When you say it out loud, it even sounds more ridiculous. But indeed, for the data available (2000-2009) there is a really high positive correlation between the per capita consumption of cheese and the number of people that died by becoming tangled in their bedsheets.
Do you immediately jumped to the conclusion that people got tangled in their bedsheets because they ate more cheese? Or the reverse? People ate more cheese in the afterlife after dying from getting entangled in their bedsheets?
Either way, those are ridiculous statements as there is no cause-effect connection between both.
These types of relationships are normally called spurious relationships. In the former example, it's easy to spot it as it's extremely hard to convey a causal relationship between the variables.
But now substitute the outrageous example above by the following two variables Number of App Downloads and Number of Buttons in the App with Red Color:
If you are in a meeting and you show the plot above, many people will assume that adding buttons with red color will lead to more app downloads. Someone will definitely find a thesis that seems logic and will present an argument for the causal relationship between the changes in the app and the number of users that have downloaded it.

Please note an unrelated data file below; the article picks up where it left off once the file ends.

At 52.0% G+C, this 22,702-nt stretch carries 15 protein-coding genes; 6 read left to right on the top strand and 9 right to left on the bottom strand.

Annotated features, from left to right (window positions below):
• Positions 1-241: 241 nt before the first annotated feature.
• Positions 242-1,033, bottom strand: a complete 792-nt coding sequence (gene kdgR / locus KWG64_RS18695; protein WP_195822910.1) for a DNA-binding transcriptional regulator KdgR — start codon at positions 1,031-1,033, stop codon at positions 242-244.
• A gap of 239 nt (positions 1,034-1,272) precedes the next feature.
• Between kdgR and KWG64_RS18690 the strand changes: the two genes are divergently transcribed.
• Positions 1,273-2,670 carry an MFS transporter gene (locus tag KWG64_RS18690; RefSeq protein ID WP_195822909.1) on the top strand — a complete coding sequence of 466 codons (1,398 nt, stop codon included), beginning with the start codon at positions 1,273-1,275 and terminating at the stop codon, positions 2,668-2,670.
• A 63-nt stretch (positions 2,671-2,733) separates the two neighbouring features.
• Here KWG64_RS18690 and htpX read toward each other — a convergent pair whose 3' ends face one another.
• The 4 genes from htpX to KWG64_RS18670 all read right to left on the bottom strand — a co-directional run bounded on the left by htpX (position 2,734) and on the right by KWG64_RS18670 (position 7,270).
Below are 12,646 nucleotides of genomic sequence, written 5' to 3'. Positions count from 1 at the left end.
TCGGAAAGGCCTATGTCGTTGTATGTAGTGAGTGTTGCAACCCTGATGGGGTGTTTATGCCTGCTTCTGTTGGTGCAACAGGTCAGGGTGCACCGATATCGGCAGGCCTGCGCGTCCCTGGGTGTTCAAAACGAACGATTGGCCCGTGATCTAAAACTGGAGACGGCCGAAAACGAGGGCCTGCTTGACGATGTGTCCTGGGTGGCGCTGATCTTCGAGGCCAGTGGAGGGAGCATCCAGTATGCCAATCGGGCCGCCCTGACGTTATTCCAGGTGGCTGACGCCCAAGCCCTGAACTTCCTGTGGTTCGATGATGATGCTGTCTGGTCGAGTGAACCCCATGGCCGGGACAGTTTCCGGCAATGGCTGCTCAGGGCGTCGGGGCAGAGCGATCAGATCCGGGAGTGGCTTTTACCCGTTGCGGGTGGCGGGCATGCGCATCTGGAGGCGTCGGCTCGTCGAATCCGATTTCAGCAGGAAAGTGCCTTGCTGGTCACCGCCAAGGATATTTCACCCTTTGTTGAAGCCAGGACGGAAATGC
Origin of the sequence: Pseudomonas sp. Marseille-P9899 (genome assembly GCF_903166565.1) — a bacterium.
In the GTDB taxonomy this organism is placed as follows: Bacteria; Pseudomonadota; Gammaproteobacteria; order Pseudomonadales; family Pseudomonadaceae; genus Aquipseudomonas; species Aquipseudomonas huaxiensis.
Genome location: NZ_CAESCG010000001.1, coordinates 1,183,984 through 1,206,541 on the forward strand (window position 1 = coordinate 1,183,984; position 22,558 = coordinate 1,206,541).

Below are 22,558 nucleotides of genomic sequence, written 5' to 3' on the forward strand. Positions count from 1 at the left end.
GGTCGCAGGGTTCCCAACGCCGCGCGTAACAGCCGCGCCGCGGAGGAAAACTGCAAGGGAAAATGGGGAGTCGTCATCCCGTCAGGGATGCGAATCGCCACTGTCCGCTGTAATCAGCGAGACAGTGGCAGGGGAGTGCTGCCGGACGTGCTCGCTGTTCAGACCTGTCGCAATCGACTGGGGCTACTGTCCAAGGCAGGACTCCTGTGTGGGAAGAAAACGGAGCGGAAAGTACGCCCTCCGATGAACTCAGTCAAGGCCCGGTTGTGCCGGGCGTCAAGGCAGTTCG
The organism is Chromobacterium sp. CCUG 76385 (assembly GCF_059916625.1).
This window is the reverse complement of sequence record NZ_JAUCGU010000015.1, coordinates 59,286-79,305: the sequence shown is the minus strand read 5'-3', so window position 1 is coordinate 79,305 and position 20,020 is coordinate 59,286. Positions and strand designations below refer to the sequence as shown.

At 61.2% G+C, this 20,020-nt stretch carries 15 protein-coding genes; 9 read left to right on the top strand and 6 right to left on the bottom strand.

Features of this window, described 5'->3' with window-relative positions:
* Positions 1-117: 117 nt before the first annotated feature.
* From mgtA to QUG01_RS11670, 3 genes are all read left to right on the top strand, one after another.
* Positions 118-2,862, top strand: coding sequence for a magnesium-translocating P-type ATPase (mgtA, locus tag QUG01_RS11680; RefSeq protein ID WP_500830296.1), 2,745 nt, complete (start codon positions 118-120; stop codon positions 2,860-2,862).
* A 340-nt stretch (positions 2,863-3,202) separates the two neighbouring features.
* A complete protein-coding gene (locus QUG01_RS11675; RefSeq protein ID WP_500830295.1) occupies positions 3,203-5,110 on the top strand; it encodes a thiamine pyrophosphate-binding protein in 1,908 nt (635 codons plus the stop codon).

That probably isn't true. And that may have two reasons:
- There may be some factors that you don't take into account here. What if a competitor's app was removed from the App Store? What if, at the same time, your marketing team has done an aggressive marketing campaign to pump up the number of downloads? There are just too many things outside of your control. Even with a high correlation, you can't assume that the increase in red buttons is the root cause of the higher number of downloads.
- Good ol' randomness might come into play. Yes, the results you are seeing may be purely random.
Generally, we end up finding a third variable that causes one or more of the variables from the relationship, falling into the first example above.
In the case above, you end up discovering that your marketing team had a big campaign prepared for the third and fourth week of the year. That caused some pressure on the development team to speed up app developments (where changing the color of the buttons was one the deliverables). So the marketing campaign is what we normally call a confouding variable.
This variable is something that may cause the direction and movement of the two variables you are analyzing.
Let me also give another example. This is a story that is a standard in Data Science and Econometrics classes:
Ice cream sales and drownings are extremely correlated and display a seasonal trend.
One wouldn't think that these variables cause each other. We all know that there is a third variable lurking somewhere in the background that will justify the fact that both of these variables move in tandem:
And we know what's the third one...
The average temperature!